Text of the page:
Saturday, June 4, 2011

Seattle and my New House!

On Saturday, May 28, Kari and I hopped in my car and drove to Kari's home in Seattle. On the drive, we decided to christen my little periwinkle Geo Prism "Beatrice." I'm hoping it sticks. What do you think, Lorry? Is Beatrice a fitting name? Our purpose in going to Seattle was to attend my junior year roommate's wedding in Eatonville, WA, about 70 minutes southeast of the city. As a bonus, Kari and I got to spend time with Kari's family over the weekend, too.

After an enjoyable Saturday evening and Sunday morning with Kari's parents, Steve and Myrna, we headed to the Olsons' favorite Indian restaurant: Taste of India. The Olsons used to have lunch here every Sunday after church when Kari was in high school. Our meal was delicious, especially the fresh chai tea. I asked Steve what "tandoori" meant on the menu, and he thought it was a kind of Indian oven. Sure enough, we poked our head in the kitchen door after lunch and were eagerly invited inside by the chef to witness the oven in action. Apparently, a tandoor oven is a special clay oven that is used in Indian cooking. Food that is cooked in a tandoor is called Tandoori, e.g. tandoori chicken.

The oven was shaped like a huge clay flower vase with a narrow opening at the top. The chef pulled out a lump of naan dough and with quick, deft movements, pulled the dough into an oblong shape, dusted it with butter, cilantro, and garlic, and slapped it on the inside of the oven where it stuck and cooked in two minutes' time. We were amazed and delighted. What a treat to see naan cooking! With typical Indian generosity, the chef gave us the fresh naan with a side of tamarind paste. Delicious! If only I could have eaten it then, but I was SO full. I could barely eat any dinner or cake at the wedding because I was so ridicuously full of Indian food. But I'm definitely not complaining. Good food is a gift. :o)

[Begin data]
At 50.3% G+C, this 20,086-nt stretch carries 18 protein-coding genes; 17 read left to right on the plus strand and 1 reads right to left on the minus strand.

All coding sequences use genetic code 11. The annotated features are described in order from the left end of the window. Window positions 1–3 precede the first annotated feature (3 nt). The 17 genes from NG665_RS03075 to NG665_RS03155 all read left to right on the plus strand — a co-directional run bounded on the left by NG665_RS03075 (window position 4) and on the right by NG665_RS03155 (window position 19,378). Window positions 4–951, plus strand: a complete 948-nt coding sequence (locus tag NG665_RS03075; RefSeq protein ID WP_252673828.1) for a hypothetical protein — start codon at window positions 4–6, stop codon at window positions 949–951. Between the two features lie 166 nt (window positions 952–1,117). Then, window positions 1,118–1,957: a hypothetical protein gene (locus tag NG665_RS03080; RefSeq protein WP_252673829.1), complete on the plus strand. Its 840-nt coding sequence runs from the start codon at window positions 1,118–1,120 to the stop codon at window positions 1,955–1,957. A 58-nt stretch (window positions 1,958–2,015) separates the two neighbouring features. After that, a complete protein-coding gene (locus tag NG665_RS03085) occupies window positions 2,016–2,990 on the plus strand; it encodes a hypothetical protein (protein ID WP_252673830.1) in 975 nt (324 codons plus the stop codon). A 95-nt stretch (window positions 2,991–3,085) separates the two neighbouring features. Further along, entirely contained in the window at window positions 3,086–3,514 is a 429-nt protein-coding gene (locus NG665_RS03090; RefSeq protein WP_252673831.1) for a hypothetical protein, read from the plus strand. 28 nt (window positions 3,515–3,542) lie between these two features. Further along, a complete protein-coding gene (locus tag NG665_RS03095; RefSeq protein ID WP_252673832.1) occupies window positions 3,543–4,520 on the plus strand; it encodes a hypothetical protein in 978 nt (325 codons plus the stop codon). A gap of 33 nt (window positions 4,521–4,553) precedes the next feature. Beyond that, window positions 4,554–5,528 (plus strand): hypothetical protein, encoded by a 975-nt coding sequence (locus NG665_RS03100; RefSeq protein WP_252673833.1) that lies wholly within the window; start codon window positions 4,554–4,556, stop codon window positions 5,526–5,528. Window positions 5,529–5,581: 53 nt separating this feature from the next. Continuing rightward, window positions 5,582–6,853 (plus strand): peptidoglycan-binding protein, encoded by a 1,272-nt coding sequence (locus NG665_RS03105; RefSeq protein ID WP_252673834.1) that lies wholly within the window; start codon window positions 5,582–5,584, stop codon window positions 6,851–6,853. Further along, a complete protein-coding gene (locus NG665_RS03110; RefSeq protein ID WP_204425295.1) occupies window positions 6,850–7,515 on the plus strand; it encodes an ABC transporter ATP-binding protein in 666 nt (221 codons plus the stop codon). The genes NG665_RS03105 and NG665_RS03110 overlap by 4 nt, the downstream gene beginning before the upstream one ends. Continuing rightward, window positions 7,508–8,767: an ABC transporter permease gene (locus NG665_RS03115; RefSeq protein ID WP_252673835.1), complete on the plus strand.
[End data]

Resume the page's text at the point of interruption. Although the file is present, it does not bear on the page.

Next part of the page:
The wedding was fun, though it was strange to see the first of my friends get married this summer. This begins a series of five weddings for the summer, three of which I'm in. Perhaps the best part of the wedding was seeing friends from Whitworth who have scattered across the west coast for the summer and beyond. I also enjoyed the apple favors from the bride's family orchard. It brought back good memories of the boxes of apples fresh from the orchard that we enjoyed as roommates. The picture above is from the wedding.

Straddling May and June, the past week has been busy and tiring and full of God's blessings. On Tuesday, I worked feverishly between rainstorms to mow the Edwards' expansive lawn, pack my things, and clean the house. On Wednesday, my housemates and I moved into our new house on Woodway Avenue, which is a rather poetic name to my ears. In the midst of the chaos of packing, I was particularly thankful for three people:

1) Brad Beal, a friend from Colbert Presbyterian Church, offered to help me move my things in his spacious van. His generosity made the move 100 times easier and way more fun. Moving ranks as one of my least favorite things to do, but Brad made it a breeze.

2) Lydia Garth, a dear friend, made me a delicious lunch, and we enjoyed it together on the Edwards' deck. In the haste and chaos of moving, a prepared meal was a welcome break.

3) Kari Olson was my faithful helper in cleaning up the Edwards' house, cleaning bathrooms, making beds, washing sheets, etc. and helped me move several things, including food and clothes. I have so much food. It's rather ridiculous, so I need to try and use things up over the next several weeks. However, I always say that and it never seems to happen. Oh well.

Today, my housemates and I have been enjoying our new house and the sun. We organized our kitchen (praise God!) and took a leisurely bike ride through our neighborhood. My housemate Katie and I discovered at least six garage sales, of which the highlight was buying chocolate chip cookies and lemonade from two elementary-age girls. We also discovered how expansive our neighborhood is and that we're close to Fred Meyer! Now if they'd just put in a Coldstone Ice Cream shop nearby...

A blessed and hopefully sunny weekend to you!

1 comment:

  1. I was excited when I saw your description of the tandoori! I'm working on illustrating a book about ancient Jericho, and have been doing a lot of archaeological research. The excavation reports frequently show these barrel-shaped clay structures, which they identify as ovens, but for the longest time I couldn't figure out how in the world you could cook or bake on them. Finally one source mentioned their similarity to a modern tandoori, and it is starting to all make sense. I want to draw a woman cooking bread in one, but the idea of sticking the dough on the inside, partly upside-down, is just a little hard to visualize. You'd have to move pretty quickly to keep form baking your arm! Anyway, I think it is amazing how these ovens haven't changed significantly in over 5,000 years! If it works, why fix it?